When you don’t feel the urge to fill any empty space with noise, you become more attentive to your surroundings and yourself. When you speak, be informative, truthful, relevant, clear, and fair in taking turns. Only then will you have a meaningful and helpful conversation with those around you.
How do you answer questions and myths about introversion floating out there?
We all need to feel we belong. Ignoring everyone to pursue your happiness will lead to the exact opposite. You can’t get your oxytocin flowing sitting home alone. So every now and then, get out and meet some real people.
If you are an introvert who didn’t do that well during the pandemic, learn from the experience and do something about it. Get off social media, change the narrative about how you feel, have a routine, be social and show up when you have the opportunity, exercise regularly, talk to your friends and family as often as you can, and get help when you feel you are losing it.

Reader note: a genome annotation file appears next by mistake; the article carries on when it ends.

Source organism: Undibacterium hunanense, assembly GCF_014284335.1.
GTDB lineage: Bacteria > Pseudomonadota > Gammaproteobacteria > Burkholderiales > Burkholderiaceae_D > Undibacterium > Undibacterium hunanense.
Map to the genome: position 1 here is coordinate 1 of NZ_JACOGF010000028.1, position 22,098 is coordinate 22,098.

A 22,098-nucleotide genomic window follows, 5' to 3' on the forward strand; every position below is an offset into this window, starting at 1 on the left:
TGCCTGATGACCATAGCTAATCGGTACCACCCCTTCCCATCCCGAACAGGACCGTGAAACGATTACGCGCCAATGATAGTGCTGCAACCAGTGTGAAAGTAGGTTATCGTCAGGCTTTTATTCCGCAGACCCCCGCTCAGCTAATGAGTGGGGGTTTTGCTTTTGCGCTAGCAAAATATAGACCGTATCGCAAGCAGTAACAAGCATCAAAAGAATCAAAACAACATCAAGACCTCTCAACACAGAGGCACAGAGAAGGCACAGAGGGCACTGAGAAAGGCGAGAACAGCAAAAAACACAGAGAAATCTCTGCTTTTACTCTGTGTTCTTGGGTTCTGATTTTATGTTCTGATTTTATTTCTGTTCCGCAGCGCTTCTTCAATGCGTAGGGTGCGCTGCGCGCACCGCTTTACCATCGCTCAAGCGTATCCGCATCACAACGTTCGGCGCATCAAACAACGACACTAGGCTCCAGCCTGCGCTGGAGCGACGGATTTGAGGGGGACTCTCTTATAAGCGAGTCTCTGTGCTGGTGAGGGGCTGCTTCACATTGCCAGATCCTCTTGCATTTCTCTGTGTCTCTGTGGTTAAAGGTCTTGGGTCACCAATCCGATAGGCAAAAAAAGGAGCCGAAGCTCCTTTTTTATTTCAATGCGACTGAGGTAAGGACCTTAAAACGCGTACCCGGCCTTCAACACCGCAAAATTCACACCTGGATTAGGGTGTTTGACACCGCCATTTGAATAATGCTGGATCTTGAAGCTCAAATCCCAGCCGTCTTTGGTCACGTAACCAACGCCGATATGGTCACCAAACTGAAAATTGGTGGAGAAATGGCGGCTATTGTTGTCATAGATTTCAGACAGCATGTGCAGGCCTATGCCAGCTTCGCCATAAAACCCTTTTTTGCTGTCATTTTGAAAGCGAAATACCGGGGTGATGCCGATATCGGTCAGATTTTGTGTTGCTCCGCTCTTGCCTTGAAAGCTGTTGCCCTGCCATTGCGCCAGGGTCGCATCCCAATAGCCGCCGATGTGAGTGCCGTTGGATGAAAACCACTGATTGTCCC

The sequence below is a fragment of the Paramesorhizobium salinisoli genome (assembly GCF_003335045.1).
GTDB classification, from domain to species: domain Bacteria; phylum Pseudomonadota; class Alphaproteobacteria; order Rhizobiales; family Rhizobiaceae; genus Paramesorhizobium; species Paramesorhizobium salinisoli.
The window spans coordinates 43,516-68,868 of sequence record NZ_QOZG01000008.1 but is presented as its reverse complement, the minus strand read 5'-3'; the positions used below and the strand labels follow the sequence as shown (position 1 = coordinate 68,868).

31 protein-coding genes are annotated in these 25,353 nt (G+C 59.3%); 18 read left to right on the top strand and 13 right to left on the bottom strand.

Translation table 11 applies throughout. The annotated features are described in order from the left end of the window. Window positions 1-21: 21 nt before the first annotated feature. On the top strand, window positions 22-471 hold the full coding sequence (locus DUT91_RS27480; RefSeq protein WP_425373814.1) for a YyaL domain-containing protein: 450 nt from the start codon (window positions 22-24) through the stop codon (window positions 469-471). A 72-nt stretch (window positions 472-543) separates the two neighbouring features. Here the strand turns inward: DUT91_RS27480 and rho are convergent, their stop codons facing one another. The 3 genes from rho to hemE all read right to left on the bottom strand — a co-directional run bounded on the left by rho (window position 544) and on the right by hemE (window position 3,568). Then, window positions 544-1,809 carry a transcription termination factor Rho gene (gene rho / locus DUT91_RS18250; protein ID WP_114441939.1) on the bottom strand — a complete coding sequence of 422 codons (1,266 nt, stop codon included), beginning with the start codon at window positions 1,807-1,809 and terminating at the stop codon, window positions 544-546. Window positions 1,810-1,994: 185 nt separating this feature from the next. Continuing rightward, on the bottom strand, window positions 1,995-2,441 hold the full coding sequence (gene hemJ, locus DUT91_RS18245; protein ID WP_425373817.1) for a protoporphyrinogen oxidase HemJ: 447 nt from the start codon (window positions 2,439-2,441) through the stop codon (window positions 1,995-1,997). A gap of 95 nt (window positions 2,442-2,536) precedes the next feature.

We are all different. Even if you label yourself as an introvert you can still be very different from the introvert next door. Did you know there are four types of introversion?
It’s been in the works since 2013, and I’m happy to announce that my book for introverts about what it takes to have a successful career is finally published.
There is no such thing as being normal. We are all different in some way. Normal is not a question of biology and genes. It is a question of social agreement, environment, and context. You can try to hide and change your weirdness, or you can embrace it.
Relaxing doesn’t necessarily recharge your energy. Whether you want to relax is a personal choice. Recharging is about activities that fill you with energy. Being able to recharge is not a choice. You have to learn to do it if you want to accomplish anything.